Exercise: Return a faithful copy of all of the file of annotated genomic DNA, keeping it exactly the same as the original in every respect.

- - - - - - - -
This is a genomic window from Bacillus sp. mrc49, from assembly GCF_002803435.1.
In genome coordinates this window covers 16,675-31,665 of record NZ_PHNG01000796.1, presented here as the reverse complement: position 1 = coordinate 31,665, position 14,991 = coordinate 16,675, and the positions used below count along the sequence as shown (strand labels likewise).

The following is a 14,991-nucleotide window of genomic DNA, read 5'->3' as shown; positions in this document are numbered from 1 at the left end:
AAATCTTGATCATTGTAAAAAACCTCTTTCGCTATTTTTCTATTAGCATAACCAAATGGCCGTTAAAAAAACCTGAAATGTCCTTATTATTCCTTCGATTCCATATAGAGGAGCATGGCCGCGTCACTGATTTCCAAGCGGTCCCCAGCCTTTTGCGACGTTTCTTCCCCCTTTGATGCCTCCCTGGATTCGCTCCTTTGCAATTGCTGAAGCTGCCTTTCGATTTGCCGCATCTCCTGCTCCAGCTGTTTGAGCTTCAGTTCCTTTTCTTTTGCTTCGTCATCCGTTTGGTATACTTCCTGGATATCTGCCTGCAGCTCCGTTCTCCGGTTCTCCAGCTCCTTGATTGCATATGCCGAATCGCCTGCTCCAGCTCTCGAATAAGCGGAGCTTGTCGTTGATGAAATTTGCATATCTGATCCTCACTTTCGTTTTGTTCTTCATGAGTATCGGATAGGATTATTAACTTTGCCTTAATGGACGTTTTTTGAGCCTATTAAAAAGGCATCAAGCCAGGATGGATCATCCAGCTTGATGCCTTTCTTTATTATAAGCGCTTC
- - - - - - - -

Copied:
This is a genomic window from Bacillus sp. mrc49, from assembly GCF_002803435.1.
In genome coordinates this window covers 16,675-31,665 of record NZ_PHNG01000796.1, presented here as the reverse complement: position 1 = coordinate 31,665, position 14,991 = coordinate 16,675, and the positions used below count along the sequence as shown (strand labels likewise).

The following is a 14,991-nucleotide window of genomic DNA, read 5'->3' as shown; positions in this document are numbered from 1 at the left end:
AAATCTTGATCATTGTAAAAAACCTCTTTCGCTATTTTTCTATTAGCATAACCAAATGGCCGTTAAAAAAACCTGAAATGTCCTTATTATTCCTTCGATTCCATATAGAGGAGCATGGCCGCGTCACTGATTTCCAAGCGGTCCCCAGCCTTTTGCGACGTTTCTTCCCCCTTTGATGCCTCCCTGGATTCGCTCCTTTGCAATTGCTGAAGCTGCCTTTCGATTTGCCGCATCTCCTGCTCCAGCTGTTTGAGCTTCAGTTCCTTTTCTTTTGCTTCGTCATCCGTTTGGTATACTTCCTGGATATCTGCCTGCAGCTCCGTTCTCCGGTTCTCCAGCTCCTTGATTGCATATGCCGAATCGCCTGCTCCAGCTCTCGAATAAGCGGAGCTTGTCGTTGATGAAATTTGCATATCTGATCCTCACTTTCGTTTTGTTCTTCATGAGTATCGGATAGGATTATTAACTTTGCCTTAATGGACGTTTTTTGAGCCTATTAAAAAGGCATCAAGCCAGGATGGATCATCCAGCTTGATGCCTTTCTTTATTATAAGCGCTTC